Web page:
Dozens of New York religious leaders on Good Friday condemned Mayor Eric Adams’ campaign to dismantle homeless encampments, calling the policy “immoral and inhumane.”
In a letter sent to the mayor on Friday, the 56 leaders representing Christians, Jews, Muslims, Buddhists and humanists urged the mayor to end homeless sweeps and instead focus on providing alternatives appropriate for life on the street and in the subway.
“When you separate people from their belongings and makeshift homes on the streets and don’t give them a better option, you only displace people and further traumatize them,” according to the letter signed by the faith leaders.
An Adams spokesman, Charles Lutvak, said the mayor was not going to “allow the normalization of people living on our streets.”
Previously, the mayor said outreach workers who engage with people living on the streets provide a range of housing options. Adams also said 350 low-barrier beds were opened in March, but advocates said those beds were planned about two years ago during the Bill de Blasio administration.
Advocates say thousands of people are choosing to live on the streets because the city’s large mass shelters are unsafe. Advocates said safe havens offer more services, fewer curfews and rules.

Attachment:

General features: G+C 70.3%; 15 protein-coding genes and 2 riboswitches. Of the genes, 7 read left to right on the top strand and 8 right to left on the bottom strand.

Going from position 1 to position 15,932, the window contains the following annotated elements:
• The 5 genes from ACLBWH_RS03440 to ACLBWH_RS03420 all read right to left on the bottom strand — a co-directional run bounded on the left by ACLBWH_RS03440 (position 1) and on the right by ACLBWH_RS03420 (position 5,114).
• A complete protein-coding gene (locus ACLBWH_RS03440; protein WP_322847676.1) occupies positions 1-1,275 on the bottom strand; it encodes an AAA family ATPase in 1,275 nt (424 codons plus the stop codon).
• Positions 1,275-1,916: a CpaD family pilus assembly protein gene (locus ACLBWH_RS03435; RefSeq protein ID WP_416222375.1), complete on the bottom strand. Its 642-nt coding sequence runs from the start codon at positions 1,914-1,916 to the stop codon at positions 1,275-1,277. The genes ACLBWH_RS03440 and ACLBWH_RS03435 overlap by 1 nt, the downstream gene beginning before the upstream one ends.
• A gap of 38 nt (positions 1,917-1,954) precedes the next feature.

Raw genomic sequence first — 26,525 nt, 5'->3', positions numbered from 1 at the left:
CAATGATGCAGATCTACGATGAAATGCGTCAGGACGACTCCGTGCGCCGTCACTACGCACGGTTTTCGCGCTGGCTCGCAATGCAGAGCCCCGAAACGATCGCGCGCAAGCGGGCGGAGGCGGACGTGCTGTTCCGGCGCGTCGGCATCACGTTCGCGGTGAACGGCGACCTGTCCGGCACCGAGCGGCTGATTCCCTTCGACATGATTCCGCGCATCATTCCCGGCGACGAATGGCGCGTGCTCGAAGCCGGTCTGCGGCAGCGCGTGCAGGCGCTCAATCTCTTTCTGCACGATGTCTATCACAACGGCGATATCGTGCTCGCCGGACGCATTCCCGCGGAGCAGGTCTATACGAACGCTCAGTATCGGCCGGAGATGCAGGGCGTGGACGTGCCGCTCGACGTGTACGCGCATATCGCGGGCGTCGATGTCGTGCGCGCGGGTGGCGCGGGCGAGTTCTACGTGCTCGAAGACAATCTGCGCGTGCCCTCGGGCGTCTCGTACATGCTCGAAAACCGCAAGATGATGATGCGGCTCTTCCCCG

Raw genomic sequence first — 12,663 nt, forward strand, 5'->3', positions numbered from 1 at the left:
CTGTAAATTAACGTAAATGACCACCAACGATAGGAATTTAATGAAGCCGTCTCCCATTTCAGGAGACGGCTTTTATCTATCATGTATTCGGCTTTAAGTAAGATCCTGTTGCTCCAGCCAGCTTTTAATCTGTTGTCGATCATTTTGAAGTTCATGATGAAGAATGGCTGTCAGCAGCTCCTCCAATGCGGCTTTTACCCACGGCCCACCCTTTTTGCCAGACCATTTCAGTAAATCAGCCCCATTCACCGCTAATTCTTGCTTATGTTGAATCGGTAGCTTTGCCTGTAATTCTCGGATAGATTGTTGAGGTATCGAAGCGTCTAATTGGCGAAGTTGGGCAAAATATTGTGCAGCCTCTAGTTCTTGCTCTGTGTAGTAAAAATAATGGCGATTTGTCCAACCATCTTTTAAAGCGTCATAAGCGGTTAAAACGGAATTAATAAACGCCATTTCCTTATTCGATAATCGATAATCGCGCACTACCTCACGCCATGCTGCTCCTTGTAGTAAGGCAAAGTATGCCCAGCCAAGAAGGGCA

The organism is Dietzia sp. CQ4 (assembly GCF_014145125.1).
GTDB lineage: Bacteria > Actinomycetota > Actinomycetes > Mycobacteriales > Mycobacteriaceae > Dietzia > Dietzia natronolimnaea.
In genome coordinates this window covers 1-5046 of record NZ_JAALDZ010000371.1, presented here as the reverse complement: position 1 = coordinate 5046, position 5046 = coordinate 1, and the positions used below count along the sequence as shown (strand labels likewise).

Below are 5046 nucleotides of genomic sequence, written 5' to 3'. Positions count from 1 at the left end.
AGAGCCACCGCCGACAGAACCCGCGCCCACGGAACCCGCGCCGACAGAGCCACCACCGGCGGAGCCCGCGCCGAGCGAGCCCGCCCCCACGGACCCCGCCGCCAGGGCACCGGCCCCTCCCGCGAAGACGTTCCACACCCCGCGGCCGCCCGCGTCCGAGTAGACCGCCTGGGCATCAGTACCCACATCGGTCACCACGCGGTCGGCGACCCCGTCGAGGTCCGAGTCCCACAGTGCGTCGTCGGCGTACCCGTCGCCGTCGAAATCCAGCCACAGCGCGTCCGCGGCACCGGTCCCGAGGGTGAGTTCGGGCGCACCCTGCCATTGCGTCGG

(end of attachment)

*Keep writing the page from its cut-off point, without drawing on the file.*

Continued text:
The 56 leaders represent more than 300 religious organizations, mostly in the five boroughs with a few outside the city. A group has a few dozen members and the largest has over 10,000 members.
Leaders have asked Adams to open safe, private and dignified temporary housing, including so-called refuges, a type of shelter that has on-site medical services or connections to other services such as management cases and placement services. The solution to homelessness, they say, is permanent housing.
“Rather than simply trying to make homelessness less visible to those of us who are fortunate enough to be housed, we’ve asked you to listen to homeless New Yorkers who tell us that what they need to get off the streets, it’s housing,” according to the letter signed by the group.
This Sunday, Reverend Jacqui Lewis, senior minister in charge of Middle Church in the East Village, said her congregants, like Christians around the world, will remember the resurrection of Christ.
“You are the resurrection. That’s what I preach,” Reverend Lewis told Gothamist. “When you come out of your selfishness and care for others, you are the resurrection. When you care for the poor, you are the resurrection.
An earlier draft incorrectly listed the name Middle Church.